The city’s subsequent history is well known. Urban planner Lúcio Costa drew up a scheme and his chief architect, Oscar Niemeyer, designed much of the fabric of the city in a style that consciously combined the modernism of Le Corbusier with the organic forms of native architecture. Brasília stands today as both a monument to the progressive, even utopian, ambition of modernism and a notorious lesson in its limitations; the socially and physically zoned ‘horizontal’ city soon stratified itself in precisely the terms it was planned to avoid. Class distinctions asserted themselves in the ostensibly communal and open city centre, a vast hinterland of the poor grew up to service that centre and the city’s inhabitants began to speak of suffering from brasilite, or Brasília-itis, an urban disorder brought on by the starkness and inhuman scale of the place.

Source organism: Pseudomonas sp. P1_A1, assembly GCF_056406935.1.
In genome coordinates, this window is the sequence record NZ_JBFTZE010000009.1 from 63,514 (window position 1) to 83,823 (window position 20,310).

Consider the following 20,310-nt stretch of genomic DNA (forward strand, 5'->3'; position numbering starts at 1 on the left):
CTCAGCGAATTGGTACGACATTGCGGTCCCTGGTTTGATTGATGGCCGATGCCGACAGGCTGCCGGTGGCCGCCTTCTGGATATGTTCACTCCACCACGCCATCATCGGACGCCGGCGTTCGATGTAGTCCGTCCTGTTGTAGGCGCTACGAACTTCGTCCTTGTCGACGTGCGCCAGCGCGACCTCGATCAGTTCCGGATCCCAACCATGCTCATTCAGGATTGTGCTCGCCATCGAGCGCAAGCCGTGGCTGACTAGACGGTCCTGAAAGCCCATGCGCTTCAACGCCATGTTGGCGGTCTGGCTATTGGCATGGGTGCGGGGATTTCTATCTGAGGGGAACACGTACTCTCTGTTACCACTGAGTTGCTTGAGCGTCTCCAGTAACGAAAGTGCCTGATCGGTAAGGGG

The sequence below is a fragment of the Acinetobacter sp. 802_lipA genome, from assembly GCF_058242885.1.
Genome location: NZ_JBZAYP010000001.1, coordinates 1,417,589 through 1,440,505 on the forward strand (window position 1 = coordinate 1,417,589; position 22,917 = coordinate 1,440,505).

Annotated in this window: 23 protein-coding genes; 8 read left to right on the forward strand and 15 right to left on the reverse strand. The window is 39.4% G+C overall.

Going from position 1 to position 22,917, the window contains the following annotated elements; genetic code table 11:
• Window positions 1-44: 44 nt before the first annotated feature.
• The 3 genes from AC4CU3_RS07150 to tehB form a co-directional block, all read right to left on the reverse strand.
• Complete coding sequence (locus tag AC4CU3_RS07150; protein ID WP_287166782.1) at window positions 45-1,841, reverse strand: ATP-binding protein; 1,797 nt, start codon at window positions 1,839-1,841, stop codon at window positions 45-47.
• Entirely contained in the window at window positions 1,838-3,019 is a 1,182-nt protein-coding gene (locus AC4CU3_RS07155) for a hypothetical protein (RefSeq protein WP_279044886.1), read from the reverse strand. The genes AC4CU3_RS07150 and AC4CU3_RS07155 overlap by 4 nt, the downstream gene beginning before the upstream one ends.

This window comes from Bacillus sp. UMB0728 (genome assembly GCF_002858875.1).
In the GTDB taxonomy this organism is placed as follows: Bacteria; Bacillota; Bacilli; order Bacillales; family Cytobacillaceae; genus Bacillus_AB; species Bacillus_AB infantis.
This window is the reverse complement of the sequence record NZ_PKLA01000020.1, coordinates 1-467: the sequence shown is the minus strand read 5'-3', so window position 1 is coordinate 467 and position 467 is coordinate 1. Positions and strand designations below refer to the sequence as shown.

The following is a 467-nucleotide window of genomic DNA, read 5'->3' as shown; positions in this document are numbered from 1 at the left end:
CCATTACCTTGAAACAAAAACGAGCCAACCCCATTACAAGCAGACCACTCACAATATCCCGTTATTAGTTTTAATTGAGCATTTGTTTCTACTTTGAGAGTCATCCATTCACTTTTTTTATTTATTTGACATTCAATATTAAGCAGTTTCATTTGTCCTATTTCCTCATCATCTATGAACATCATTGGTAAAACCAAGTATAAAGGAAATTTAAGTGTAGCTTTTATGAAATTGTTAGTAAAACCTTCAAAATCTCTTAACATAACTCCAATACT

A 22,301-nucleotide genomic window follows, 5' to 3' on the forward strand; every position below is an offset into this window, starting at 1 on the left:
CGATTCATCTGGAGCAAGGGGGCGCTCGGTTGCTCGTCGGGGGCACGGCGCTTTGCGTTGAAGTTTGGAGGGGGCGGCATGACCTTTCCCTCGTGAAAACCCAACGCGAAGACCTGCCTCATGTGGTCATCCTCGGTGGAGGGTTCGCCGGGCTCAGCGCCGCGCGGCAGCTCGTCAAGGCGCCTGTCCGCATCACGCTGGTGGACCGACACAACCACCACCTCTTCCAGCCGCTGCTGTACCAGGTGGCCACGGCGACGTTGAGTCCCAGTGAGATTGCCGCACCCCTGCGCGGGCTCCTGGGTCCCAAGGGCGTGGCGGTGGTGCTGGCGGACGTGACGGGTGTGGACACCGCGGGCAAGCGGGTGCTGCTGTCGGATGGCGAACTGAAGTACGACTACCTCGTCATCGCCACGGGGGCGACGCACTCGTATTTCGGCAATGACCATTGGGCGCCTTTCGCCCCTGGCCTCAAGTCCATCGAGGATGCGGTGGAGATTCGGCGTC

What does it mean today to remake, obliquely, such a structure as the concrete platform that Coley discovered in Brasília? In part, the gesture is in keeping with a certain archaeology of modernism that has been undertaken by many artists in the last decade or so. It seems that the forms and the ideologies of modernist architecture, in particular, have returned to haunt a present that lacks both the aesthetic vision and the progressive political ambition of the mid-20th century. Inevitably, much of the work made in this vein engages the past in a melancholic fashion; the modernist ruin has become a familiar motif in contemporary art, so much so that it is possible to speak of the architecture of last century as having attained, in a prodigious acceleration of decay and regret, the status that classical ruins had for the ruin enthusiasts of the Romantic period. There were artists who knew this in the immediate wake of modernism. Robert Smithson is the prime example, with his concept of ‘ruins in reverse’: those structures and sites that seem to fall into ruin at the same time as they are being built or rebuilt. The concrete ruins of the recent past, on this reading, are dialectical entities, facing past and future at the same time.